Camerata Pacifica Channels Discontent

Chamber Music Ensemble’s Performance Reflects Intensity of Contemporary Politics

Camerata Pacifica’s eerie concert at Music Academy of the West’s Hahn Hall last Friday served the purpose of reflecting ineffable political turmoil, beginning with John Harbison’s two-movement “Abu Ghraib” for cello and piano. Instrumentally violent and erratic, the piece juxtaposes a traditional Iraqi lullaby against somber cries of the cello, at the capable hands of Ani Aznavoorian, who exercised impeccable control over the sporadic refrains. Molly Morkoski managed to translate the intense piano component into something beautiful, even as she hit the piano’s music rack to create a unique yet chilling sound.

The concert followed with Michael Daugherty’s “Sing Sing” and “Paul Robeson Told Me,” both orchestrations for string quartet and digital tape. “Sing Sing” includes audio recordings from J. Edgar Hoover as well as a telephone’s near constant ringing while the quartet follows the evening’s theme of austerity, filled with shrill violin ornamentations, also present in “Paul Robeson Told Me,” equally as chilling. Following the Daugherty selections was John Cage’s experimental “4’33”” which truly honors the title, the quartet sitting pensively as the concert hall sat in contemplation.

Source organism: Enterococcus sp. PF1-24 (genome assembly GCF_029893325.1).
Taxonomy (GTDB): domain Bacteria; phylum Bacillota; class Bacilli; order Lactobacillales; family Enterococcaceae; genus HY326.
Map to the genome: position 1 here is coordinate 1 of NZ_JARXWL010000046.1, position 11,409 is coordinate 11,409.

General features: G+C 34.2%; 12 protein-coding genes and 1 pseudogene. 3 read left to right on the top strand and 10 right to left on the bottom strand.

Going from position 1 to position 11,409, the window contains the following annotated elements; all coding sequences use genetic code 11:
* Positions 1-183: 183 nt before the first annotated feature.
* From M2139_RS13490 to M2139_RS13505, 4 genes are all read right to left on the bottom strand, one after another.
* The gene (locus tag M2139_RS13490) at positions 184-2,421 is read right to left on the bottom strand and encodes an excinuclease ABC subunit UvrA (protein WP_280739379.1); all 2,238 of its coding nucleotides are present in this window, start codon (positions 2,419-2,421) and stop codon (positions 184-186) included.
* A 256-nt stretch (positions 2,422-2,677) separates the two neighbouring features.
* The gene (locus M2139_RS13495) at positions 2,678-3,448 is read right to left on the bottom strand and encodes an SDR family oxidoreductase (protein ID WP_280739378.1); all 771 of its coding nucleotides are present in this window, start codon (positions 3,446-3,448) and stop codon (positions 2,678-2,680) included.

The final selection, Beethoven’s “String Quartet No. 8 in E minor” departed from the evening’s political overtones and showcased its compositional intricacies. Appropriately intense, the piece balanced the program’s more political aspects, and solidified the evening’s theme - it is important to discuss unrest in our society, and in the face of unspeakable political tragedy, music can pack a greater punch than words itself.

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